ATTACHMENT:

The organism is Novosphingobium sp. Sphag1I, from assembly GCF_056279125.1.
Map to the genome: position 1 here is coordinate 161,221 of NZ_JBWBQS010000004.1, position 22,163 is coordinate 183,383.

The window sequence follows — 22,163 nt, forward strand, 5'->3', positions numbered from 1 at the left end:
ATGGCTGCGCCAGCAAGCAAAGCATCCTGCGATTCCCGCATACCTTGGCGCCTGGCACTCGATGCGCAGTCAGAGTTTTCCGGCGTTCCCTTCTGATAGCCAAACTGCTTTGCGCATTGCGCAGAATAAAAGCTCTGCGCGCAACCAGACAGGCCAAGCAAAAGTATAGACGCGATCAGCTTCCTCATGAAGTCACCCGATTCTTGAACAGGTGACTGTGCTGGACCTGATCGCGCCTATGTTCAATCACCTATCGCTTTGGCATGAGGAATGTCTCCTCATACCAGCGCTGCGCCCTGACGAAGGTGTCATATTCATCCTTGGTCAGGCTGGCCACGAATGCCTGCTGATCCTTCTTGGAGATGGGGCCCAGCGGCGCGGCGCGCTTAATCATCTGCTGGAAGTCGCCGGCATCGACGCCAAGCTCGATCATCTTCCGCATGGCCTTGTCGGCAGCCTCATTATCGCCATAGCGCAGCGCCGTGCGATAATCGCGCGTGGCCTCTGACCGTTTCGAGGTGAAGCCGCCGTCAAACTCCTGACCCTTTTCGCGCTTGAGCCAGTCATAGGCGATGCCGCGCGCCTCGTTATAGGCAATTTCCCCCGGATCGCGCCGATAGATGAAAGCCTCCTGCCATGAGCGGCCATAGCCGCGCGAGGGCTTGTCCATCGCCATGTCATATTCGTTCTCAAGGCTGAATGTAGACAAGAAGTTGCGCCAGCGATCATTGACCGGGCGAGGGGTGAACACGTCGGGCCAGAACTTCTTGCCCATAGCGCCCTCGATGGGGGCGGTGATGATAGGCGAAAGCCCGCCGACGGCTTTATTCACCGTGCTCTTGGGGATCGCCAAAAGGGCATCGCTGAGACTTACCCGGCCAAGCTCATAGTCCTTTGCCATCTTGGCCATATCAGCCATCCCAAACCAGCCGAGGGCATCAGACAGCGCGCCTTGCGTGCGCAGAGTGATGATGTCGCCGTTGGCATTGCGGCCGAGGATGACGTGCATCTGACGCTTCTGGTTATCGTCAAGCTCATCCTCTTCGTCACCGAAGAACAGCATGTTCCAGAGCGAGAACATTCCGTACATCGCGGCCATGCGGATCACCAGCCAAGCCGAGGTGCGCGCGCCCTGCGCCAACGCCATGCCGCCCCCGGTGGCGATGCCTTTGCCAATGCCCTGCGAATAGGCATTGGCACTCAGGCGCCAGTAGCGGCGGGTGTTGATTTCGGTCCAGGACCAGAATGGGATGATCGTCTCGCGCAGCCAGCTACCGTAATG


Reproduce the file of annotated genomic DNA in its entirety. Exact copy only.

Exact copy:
The organism is Novosphingobium sp. Sphag1I, from assembly GCF_056279125.1.
Map to the genome: position 1 here is coordinate 161,221 of NZ_JBWBQS010000004.1, position 22,163 is coordinate 183,383.

The window sequence follows — 22,163 nt, forward strand, 5'->3', positions numbered from 1 at the left end:
ATGGCTGCGCCAGCAAGCAAAGCATCCTGCGATTCCCGCATACCTTGGCGCCTGGCACTCGATGCGCAGTCAGAGTTTTCCGGCGTTCCCTTCTGATAGCCAAACTGCTTTGCGCATTGCGCAGAATAAAAGCTCTGCGCGCAACCAGACAGGCCAAGCAAAAGTATAGACGCGATCAGCTTCCTCATGAAGTCACCCGATTCTTGAACAGGTGACTGTGCTGGACCTGATCGCGCCTATGTTCAATCACCTATCGCTTTGGCATGAGGAATGTCTCCTCATACCAGCGCTGCGCCCTGACGAAGGTGTCATATTCATCCTTGGTCAGGCTGGCCACGAATGCCTGCTGATCCTTCTTGGAGATGGGGCCCAGCGGCGCGGCGCGCTTAATCATCTGCTGGAAGTCGCCGGCATCGACGCCAAGCTCGATCATCTTCCGCATGGCCTTGTCGGCAGCCTCATTATCGCCATAGCGCAGCGCCGTGCGATAATCGCGCGTGGCCTCTGACCGTTTCGAGGTGAAGCCGCCGTCAAACTCCTGACCCTTTTCGCGCTTGAGCCAGTCATAGGCGATGCCGCGCGCCTCGTTATAGGCAATTTCCCCCGGATCGCGCCGATAGATGAAAGCCTCCTGCCATGAGCGGCCATAGCCGCGCGAGGGCTTGTCCATCGCCATGTCATATTCGTTCTCAAGGCTGAATGTAGACAAGAAGTTGCGCCAGCGATCATTGACCGGGCGAGGGGTGAACACGTCGGGCCAGAACTTCTTGCCCATAGCGCCCTCGATGGGGGCGGTGATGATAGGCGAAAGCCCGCCGACGGCTTTATTCACCGTGCTCTTGGGGATCGCCAAAAGGGCATCGCTGAGACTTACCCGGCCAAGCTCATAGTCCTTTGCCATCTTGGCCATATCAGCCATCCCAAACCAGCCGAGGGCATCAGACAGCGCGCCTTGCGTGCGCAGAGTGATGATGTCGCCGTTGGCATTGCGGCCGAGGATGACGTGCATCTGACGCTTCTGGTTATCGTCAAGCTCATCCTCTTCGTCACCGAAGAACAGCATGTTCCAGAGCGAGAACATTCCGTACATCGCGGCCATGCGGATCACCAGCCAAGCCGAGGTGCGCGCGCCCTGCGCCAACGCCATGCCGCCCCCGGTGGCGATGCCTTTGCCAATGCCCTGCGAATAGGCATTGGCACTCAGGCGCCAGTAGCGGCGGGTGTTGATTTCGGTCCAGGACCAGAATGGGATGATCGTCTCGCGCAGCCAGCTACCGTAATG